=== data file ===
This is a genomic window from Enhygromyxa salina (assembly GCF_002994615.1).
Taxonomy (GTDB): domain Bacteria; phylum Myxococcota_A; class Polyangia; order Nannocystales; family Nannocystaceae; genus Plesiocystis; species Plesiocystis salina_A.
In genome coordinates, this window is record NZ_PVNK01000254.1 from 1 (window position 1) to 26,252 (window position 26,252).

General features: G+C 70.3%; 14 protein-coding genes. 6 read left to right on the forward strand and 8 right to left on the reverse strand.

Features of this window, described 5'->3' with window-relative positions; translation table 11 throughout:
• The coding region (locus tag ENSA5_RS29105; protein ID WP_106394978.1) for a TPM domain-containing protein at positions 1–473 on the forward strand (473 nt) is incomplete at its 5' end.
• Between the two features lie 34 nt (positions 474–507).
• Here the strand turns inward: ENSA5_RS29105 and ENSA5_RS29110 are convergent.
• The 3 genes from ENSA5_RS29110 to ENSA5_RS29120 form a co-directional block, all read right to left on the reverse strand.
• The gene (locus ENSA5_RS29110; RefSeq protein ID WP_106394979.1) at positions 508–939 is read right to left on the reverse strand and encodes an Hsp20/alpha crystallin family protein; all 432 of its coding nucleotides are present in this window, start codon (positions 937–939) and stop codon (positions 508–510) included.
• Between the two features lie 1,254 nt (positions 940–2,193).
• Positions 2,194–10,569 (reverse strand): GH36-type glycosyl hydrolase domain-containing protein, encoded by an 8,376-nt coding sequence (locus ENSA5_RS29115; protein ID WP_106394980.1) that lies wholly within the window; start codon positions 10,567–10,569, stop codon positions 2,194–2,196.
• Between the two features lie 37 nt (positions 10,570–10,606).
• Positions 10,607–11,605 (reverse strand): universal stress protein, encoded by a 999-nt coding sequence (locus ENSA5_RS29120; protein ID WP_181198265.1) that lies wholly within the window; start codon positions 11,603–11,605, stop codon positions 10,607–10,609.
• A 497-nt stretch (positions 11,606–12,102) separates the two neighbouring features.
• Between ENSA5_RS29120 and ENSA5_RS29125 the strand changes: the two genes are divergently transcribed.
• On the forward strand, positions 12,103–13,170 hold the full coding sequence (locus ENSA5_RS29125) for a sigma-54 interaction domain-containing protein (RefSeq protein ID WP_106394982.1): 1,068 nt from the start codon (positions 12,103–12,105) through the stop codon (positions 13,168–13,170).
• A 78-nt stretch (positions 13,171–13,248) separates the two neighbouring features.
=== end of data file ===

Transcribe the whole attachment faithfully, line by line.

This is a genomic window from Enhygromyxa salina (assembly GCF_002994615.1).
Taxonomy (GTDB): domain Bacteria; phylum Myxococcota_A; class Polyangia; order Nannocystales; family Nannocystaceae; genus Plesiocystis; species Plesiocystis salina_A.
In genome coordinates, this window is record NZ_PVNK01000254.1 from 1 (window position 1) to 26,252 (window position 26,252).

General features: G+C 70.3%; 14 protein-coding genes. 6 read left to right on the forward strand and 8 right to left on the reverse strand.

Features of this window, described 5'->3' with window-relative positions; translation table 11 throughout:
• The coding region (locus tag ENSA5_RS29105; protein ID WP_106394978.1) for a TPM domain-containing protein at positions 1–473 on the forward strand (473 nt) is incomplete at its 5' end.
• Between the two features lie 34 nt (positions 474–507).
• Here the strand turns inward: ENSA5_RS29105 and ENSA5_RS29110 are convergent.
• The 3 genes from ENSA5_RS29110 to ENSA5_RS29120 form a co-directional block, all read right to left on the reverse strand.
• The gene (locus ENSA5_RS29110; RefSeq protein ID WP_106394979.1) at positions 508–939 is read right to left on the reverse strand and encodes an Hsp20/alpha crystallin family protein; all 432 of its coding nucleotides are present in this window, start codon (positions 937–939) and stop codon (positions 508–510) included.
• Between the two features lie 1,254 nt (positions 940–2,193).
• Positions 2,194–10,569 (reverse strand): GH36-type glycosyl hydrolase domain-containing protein, encoded by an 8,376-nt coding sequence (locus ENSA5_RS29115; protein ID WP_106394980.1) that lies wholly within the window; start codon positions 10,567–10,569, stop codon positions 2,194–2,196.
• Between the two features lie 37 nt (positions 10,570–10,606).
• Positions 10,607–11,605 (reverse strand): universal stress protein, encoded by a 999-nt coding sequence (locus ENSA5_RS29120; protein ID WP_181198265.1) that lies wholly within the window; start codon positions 11,603–11,605, stop codon positions 10,607–10,609.
• A 497-nt stretch (positions 11,606–12,102) separates the two neighbouring features.
• Between ENSA5_RS29120 and ENSA5_RS29125 the strand changes: the two genes are divergently transcribed.
• On the forward strand, positions 12,103–13,170 hold the full coding sequence (locus ENSA5_RS29125) for a sigma-54 interaction domain-containing protein (RefSeq protein ID WP_106394982.1): 1,068 nt from the start codon (positions 12,103–12,105) through the stop codon (positions 13,168–13,170).
• A 78-nt stretch (positions 13,171–13,248) separates the two neighbouring features.